How Does God Think? Picking His Brains and Looking for Details.

How Does God Think? Picking His Brains and Looking for Details. May 25, 2020

Editor’s Note: I must say, the nuns in Sunday school never encouraged us to ponder how God thinks and I never did on my own when I ultimately stopped believing in him.  As you will see, this Clergy Project member has given the subject a lot of thought. /Linda LaScola, Editor

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By Scott Stahlecker
Ever since monotheism began around the 14th century BCE, people have been turning an atheistic eye towards the less powerful deities. If we’re counting the Hindu pantheon, there have been a whopping 30 million gods throughout history, and the demise of these gods is no doubt due to how quickly human knowledge is growing. With this knowledge comes the expectation that if there is a God, it had better be a whole lot smarter, emotionally stable and ethical than we are.

In the past few centuries in particular, our assumptions about God have become so grandiose that the limits of language may not allow us to improve upon our current definition. We’ve even coined a few words to describe this God: Omnipotent, omniscient and omnipresent.


Enter the God of the Abrahamic traditions. This god is perhaps humanity’s last hope to insert supernatural theories about life into the gaps science has yet to fill.

Pondering how God might think is a fascinating topic. Yes, it requires a high level of rational speculation, but it’s an important study because Christianity teaches that humans are created in God’s image and are required to be like God, i.e., “godlike.” But is this goal achievable? Suffice it to say (with a few biblical exceptions) that God has chosen to remain invisible, making it impossible to see if God looks like us.

Possibly the only aspect of god that we can compare to our human experience is if humans think like God.  More specifically, whether or not God could possibly think like we do. And for this mental exercise we need nothing more than subjective observation, biblical theories, and reason.

So how do human beings think?

The act of thinking is a process replete with mind-boggling possibilities and acute limitations. Thinking is also called reasoning, which is learning and using information for a desired purpose. Sometimes we reach our goals, but most times we fall short. We also make a mistakes along the way, because we’re far from perfect. Yet, our thoughts and actions become our life experiences, which are stored as memories that we use to start each exciting day anew.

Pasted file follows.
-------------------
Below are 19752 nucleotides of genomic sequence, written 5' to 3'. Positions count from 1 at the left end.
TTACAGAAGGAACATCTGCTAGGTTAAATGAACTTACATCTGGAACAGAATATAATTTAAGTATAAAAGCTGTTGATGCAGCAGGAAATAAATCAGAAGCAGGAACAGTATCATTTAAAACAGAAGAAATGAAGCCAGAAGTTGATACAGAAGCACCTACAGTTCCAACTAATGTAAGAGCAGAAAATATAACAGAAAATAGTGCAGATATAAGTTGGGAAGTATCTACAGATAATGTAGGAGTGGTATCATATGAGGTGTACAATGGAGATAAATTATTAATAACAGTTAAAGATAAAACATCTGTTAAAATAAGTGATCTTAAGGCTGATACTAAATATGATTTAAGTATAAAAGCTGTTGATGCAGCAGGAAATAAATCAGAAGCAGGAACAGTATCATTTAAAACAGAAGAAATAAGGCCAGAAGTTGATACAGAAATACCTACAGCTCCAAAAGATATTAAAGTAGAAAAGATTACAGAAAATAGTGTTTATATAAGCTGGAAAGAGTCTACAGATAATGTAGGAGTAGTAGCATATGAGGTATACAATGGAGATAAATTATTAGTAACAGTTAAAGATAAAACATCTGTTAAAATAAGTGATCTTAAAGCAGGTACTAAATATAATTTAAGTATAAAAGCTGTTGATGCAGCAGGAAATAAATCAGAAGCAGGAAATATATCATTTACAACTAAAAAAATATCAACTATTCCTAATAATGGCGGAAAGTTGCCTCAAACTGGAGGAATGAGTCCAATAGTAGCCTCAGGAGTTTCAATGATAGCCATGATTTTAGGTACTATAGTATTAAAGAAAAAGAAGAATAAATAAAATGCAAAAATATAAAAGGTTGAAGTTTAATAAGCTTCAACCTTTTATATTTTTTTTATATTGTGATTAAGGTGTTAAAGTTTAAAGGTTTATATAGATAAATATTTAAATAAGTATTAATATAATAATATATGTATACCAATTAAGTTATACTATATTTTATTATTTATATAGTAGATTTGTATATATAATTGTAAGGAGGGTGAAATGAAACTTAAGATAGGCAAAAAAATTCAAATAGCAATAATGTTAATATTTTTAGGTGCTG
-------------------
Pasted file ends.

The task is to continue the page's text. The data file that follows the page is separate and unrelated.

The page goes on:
Not only must we go through this process, but we must do so while negotiating a wide variety of mental challenges, including our changing emotions and attitudes. We also have an array of genetic and biological traits (our lizard brain), which force us to do things that need little or no conscious thought at all. We all have varying degrees of intelligence that we use to our advantage as best we can. In areas in which we are less intelligent we may suffer disadvantages. We also must deal with health issues that affect the performance of both body and brain. Cultural and social differences can hugely affect in how we think about life. Also, there are many other intellectual processes to consider, e.g., how well our brains store and recall memories, how creative and imaginative we are, or how we exercise our willpower. All of these brain functions—and more—are required in the process we call rational thought.

If we analyze the mental processes humans experience and compare these to the biblical rationales that describe God’s thinking, we’d quickly conclude that God couldn’t possibly think like us. As examples: Can God be blindsided by a fit of rage? Can he have a nervous breakdown or a panic attack? Does he have a sex drive? Is he smarter or dumber in certain areas? Is Alzheimer’s affecting his ability to remember his son’s name? Is he an introvert or an extrovert? Et cetera, et cetera. And we presume that none of these apply to God.

This is all straightforward enough, but let’s shift gears and consider the grandest assumptions we have about God’s intellectual abilities: his omniscience, omnipresence, and omnipotence.

God’s Omniscience